A pilot empirical study is carried out on how income inequality affects growth through incorporating panel data information into a quarterly macro-econometric model of China. Provincial urban and rural household data are used to construct income inequality measures, which are then used to augment household consumption equations in the model. Model simulations test the inequality effect on GDP growth and its components. Results show that income inequality forms robust explanatory variables of consumption and that the way inequality develops carries negative consequences on GDP and sectoral growth.

Full text available upon request to the author

Article title:  The effect of the global economic crisis on Asian migrant workers and governments' responses

Authors: Manolo Abella, Geoffrey Ducanes

Publication title: Asian and Pacific Migration Journal 18(1): 143-161, 2009


It will take more time for the full scale of the global economic crisis to unravel and for its impact on the cross border movements of labor, their conditions of employment and possible return to become manifest. 1 Although the recession in the United States started well over a year before the collapse of sub-prime financial market migration and remittances grew strongly and rapidly in many parts of the world obscuring any early signs of the effects of the on-coming crisis. Many factors remain uncertain even today, including how the fiscal and monetary stimuli that many governments have hurriedly crafted are working to revive afflicted economies. 

Article title: Empirical assessment of sustainability and feasibility of government debt: The Philippines case

Authors: Duo Qin, Marie Anne Cagas, Geoffrey Ducanes, Nedelyn Magtibay-Ramos, et al.

Publication title: Journal of Asian Economics 17(1): 63-84, 2006


This paper develops empirical methods of assessing the sustainability and feasibility of public debt under the No Ponzi Game (NPG) criterion, using the Philippines as the testing case. Historical data and forecasts generated by a quarterly macro-econometric model are used in the assessment. Stochastic simulations are carried out to mimic future uncertainty. Through various simulation experiments, we show that, up to the end of the present administration in 2010, the Philippine government debt is not sustainable but weakly feasible if only simple budgetary deficit control policy is used, that such feasibility is vulnerable to major adverse shocks, and that fiscal measures to increase tax effort are desirable to achieve sustainability.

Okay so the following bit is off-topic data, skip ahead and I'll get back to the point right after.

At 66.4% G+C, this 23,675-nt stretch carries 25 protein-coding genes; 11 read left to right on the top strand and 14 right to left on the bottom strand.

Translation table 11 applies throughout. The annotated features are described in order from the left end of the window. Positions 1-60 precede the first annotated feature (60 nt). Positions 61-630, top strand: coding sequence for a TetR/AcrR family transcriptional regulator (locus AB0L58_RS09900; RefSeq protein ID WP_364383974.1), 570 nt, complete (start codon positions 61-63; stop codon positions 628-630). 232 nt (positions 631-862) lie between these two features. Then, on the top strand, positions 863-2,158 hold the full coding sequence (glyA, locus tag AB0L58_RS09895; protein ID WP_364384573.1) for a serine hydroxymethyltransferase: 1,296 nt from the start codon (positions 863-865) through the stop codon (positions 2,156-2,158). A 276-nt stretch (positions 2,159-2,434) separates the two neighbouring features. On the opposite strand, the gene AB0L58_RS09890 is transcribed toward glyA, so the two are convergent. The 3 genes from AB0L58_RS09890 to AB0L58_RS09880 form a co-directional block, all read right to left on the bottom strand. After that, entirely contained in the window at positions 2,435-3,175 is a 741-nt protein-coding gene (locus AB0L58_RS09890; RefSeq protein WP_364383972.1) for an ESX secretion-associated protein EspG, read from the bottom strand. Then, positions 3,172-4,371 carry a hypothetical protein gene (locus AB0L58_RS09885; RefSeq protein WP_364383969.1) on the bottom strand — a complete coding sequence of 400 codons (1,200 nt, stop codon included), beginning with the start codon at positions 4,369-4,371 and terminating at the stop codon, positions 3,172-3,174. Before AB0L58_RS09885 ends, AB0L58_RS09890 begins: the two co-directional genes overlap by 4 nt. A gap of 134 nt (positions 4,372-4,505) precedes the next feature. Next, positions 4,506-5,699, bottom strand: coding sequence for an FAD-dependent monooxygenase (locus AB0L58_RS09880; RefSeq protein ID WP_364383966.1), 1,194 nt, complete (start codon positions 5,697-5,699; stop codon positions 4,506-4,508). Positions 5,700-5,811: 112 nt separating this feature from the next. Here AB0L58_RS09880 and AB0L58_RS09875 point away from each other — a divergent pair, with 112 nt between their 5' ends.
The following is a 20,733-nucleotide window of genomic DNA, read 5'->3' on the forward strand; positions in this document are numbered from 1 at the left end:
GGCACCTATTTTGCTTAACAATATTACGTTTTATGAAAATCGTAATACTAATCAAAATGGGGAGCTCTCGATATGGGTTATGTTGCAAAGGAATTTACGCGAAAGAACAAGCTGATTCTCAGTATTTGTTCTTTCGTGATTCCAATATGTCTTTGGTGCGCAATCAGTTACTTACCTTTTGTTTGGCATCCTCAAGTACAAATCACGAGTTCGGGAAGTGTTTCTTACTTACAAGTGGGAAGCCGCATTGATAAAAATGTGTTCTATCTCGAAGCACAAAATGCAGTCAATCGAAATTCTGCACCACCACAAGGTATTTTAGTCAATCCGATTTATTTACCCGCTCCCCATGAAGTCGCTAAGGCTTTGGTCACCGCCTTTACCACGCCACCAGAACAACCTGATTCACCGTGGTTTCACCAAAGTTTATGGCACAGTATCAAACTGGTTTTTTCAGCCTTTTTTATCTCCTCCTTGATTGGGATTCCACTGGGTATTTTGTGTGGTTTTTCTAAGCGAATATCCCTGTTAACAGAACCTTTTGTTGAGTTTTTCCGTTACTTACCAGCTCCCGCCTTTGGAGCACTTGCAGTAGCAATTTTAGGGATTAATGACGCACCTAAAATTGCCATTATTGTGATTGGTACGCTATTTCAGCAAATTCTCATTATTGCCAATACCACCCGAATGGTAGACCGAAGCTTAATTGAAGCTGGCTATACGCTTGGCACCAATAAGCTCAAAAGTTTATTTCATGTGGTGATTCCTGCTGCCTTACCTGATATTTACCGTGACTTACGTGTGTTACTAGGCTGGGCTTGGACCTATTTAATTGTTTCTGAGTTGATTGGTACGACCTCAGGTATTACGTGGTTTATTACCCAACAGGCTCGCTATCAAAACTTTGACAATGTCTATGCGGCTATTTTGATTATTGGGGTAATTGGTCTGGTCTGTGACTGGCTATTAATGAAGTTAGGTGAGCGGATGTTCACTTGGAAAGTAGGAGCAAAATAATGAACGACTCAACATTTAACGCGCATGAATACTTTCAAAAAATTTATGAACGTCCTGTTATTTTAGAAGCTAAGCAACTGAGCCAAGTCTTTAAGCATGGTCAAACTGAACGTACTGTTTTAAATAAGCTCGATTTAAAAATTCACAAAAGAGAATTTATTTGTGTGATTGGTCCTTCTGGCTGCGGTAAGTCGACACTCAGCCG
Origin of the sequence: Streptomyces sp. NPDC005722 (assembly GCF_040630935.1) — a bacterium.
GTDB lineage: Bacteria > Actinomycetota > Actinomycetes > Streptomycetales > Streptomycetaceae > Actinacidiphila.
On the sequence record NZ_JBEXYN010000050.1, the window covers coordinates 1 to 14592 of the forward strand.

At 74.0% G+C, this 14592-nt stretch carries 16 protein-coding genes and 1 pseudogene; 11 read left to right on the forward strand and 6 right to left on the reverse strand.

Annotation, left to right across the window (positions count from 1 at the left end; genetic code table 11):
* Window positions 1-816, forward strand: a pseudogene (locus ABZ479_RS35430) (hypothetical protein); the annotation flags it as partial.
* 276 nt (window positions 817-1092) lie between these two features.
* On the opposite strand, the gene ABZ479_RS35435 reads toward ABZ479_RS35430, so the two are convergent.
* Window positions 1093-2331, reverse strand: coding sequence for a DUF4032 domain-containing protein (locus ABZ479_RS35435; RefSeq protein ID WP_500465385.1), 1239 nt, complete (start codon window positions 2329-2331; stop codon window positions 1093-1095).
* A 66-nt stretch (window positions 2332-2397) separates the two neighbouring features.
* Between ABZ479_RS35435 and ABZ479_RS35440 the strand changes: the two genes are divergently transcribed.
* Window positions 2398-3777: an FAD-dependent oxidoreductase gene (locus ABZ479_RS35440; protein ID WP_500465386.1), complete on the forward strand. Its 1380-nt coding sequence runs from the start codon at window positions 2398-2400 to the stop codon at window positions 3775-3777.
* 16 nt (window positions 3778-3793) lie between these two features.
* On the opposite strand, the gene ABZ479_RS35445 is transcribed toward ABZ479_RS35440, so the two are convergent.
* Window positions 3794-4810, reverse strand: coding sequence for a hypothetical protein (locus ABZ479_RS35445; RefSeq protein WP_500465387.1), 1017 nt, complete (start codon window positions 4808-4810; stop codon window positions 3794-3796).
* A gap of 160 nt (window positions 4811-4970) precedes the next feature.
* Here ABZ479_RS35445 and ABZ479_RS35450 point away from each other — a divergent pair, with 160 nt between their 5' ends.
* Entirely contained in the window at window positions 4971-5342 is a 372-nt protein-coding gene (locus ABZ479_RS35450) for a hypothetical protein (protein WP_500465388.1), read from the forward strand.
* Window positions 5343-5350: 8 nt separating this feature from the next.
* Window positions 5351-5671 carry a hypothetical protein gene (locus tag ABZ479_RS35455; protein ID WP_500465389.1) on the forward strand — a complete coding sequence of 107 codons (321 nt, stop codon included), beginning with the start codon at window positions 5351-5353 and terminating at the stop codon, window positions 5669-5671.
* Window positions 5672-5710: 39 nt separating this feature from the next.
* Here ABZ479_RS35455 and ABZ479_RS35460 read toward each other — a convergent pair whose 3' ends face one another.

Article title: A small macroeconometric model of the Philippine economy

Authors: Marie Anne Cagas, Geoffrey Ducanes, Nedelyn Magtibay-Ramos, Duo Qin, et al.

Publication title: Economic Modelling 23(1): 45-55, 2006


This paper describes the ADB Philippine model, a quarterly macroeconometric model for forecasting and policy analysis. The model covers private consumption, investment, government, foreign trade, GDP 3-sector labor and production, prices and monetary sectors. The equilibrium-correction form is used, estimated via the general→specific dynamic specification approach, to ensure the best possible blend of a priori long-run theories with short-run dynamics through a posteriori guidance. Country-specific features are incorporated and special attention is given the government block design to enable variables simulations of the fiscal debt problem, one of the most critical problems of the economy at present.